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Gilead's HIV-1 medicine Biktarvy wins approval in China

Gilead Sciences Inc. said its once-daily HIV-1 drug Biktarvy has been approved by the China National Medical Products Administration.

The Foster City, Calif.-based biotechnology company's Biktarvy tablet combines bictegravir and two other drugs, emtricitabine and tenofovir alafenamide — the components of Gilead's HIV drug Descovy.

Biktarvy's approval in China is based on data from four late-stage studies in 2,414 patients. Two of these phase 3 trials, dubbed 1489 and 1490, were carried out in HIV-1 infected adults who had never received any treatment.

The other two trials, known as 1844 and 1878, enrolled patients whose viral load was at an undetectable level and they had switched from another antiretroviral regimen. Undetected viral load does not mean a person is cured as HIV still remains in the body and will return to detectable levels once the treatment is discontinued.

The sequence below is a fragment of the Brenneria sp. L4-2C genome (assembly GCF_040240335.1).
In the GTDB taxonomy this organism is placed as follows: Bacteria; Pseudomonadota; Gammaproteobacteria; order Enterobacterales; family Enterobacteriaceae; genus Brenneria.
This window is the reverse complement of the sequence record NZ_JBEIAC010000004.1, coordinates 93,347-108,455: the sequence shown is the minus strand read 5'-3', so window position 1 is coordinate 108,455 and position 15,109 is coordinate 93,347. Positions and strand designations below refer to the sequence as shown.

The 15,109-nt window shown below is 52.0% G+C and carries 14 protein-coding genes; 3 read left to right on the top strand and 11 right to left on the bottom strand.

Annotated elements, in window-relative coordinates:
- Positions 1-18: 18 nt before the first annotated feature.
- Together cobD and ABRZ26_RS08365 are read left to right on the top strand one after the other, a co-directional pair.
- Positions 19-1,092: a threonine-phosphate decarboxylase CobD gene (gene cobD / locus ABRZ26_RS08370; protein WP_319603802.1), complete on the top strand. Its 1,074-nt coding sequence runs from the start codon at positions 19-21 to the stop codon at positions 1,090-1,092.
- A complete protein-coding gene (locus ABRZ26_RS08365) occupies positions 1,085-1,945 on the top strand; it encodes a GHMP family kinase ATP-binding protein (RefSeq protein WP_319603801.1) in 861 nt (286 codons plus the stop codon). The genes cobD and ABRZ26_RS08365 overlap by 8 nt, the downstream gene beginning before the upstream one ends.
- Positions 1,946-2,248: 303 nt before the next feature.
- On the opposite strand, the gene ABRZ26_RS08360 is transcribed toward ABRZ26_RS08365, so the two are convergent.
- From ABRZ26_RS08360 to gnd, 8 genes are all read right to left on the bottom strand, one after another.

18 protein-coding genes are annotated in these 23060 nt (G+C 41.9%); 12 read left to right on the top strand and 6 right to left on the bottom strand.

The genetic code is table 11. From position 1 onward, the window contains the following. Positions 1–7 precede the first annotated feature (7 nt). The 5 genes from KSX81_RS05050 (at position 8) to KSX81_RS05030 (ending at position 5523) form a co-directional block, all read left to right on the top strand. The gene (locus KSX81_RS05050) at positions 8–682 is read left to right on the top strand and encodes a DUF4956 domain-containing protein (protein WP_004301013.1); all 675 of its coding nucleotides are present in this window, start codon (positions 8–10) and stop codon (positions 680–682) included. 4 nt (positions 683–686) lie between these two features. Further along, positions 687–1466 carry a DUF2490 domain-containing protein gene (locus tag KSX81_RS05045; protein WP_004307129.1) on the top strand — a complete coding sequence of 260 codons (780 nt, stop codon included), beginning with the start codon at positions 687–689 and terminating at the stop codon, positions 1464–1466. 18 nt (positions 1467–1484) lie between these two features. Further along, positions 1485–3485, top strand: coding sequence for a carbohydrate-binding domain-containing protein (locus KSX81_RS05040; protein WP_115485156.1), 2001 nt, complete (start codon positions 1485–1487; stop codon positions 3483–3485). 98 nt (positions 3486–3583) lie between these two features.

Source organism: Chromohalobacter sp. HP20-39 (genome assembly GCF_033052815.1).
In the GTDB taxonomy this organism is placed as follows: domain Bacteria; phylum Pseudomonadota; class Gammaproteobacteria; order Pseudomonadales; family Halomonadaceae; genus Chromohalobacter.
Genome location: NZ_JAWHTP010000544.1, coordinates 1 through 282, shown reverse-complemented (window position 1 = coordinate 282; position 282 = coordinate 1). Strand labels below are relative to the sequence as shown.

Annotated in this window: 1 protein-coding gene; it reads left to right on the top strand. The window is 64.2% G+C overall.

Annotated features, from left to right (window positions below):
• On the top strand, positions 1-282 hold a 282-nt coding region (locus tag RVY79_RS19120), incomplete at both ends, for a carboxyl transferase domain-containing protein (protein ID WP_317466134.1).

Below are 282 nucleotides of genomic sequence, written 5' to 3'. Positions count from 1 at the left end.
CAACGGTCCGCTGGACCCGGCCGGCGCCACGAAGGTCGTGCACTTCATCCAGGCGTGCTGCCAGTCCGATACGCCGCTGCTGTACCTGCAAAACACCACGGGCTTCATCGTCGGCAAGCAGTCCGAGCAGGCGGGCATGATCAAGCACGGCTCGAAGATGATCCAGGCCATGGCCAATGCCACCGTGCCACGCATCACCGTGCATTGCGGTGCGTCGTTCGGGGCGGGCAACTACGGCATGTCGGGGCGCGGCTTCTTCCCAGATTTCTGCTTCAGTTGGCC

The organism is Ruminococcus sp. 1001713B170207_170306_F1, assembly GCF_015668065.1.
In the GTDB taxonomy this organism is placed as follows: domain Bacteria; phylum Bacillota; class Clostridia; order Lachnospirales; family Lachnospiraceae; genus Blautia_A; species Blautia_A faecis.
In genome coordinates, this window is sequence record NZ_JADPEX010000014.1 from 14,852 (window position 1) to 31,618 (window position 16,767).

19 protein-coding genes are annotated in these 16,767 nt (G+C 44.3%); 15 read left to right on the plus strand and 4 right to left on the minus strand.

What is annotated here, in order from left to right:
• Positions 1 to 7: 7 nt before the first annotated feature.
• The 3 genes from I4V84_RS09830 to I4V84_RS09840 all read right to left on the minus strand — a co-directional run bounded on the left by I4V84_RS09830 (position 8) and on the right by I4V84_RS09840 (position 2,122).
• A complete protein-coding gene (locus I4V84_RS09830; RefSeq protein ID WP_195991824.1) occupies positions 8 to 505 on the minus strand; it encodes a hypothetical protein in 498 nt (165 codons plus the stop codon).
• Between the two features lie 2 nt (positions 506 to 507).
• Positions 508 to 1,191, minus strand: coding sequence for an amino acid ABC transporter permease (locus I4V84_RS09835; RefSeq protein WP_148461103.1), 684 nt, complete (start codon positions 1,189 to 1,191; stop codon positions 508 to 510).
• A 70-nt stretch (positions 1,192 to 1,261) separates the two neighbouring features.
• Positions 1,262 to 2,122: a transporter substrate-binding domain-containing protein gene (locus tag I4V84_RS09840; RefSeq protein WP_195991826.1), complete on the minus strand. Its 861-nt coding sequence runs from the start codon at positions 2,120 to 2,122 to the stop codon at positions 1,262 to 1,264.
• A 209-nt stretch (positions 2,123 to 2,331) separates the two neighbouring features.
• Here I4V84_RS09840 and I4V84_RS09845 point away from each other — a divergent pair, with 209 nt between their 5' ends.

After 48 weeks of treatment, Biktarvy showed that it worked as well as a comparator antiretroviral treatment. None of the participants in any of the four studies developed treatment-emergent virologic resistance while taking Biktarvy, and no patients discontinued Biktarvy due to renal, bone or hepatic adverse events.

The single-tablet regimen was approved to treat HIV-1 infection in the U.S. and Japan in February 2018 and March 2019, respectively. Total sales of Biktarvy for the second quarter of 2019 were $1.12 billion.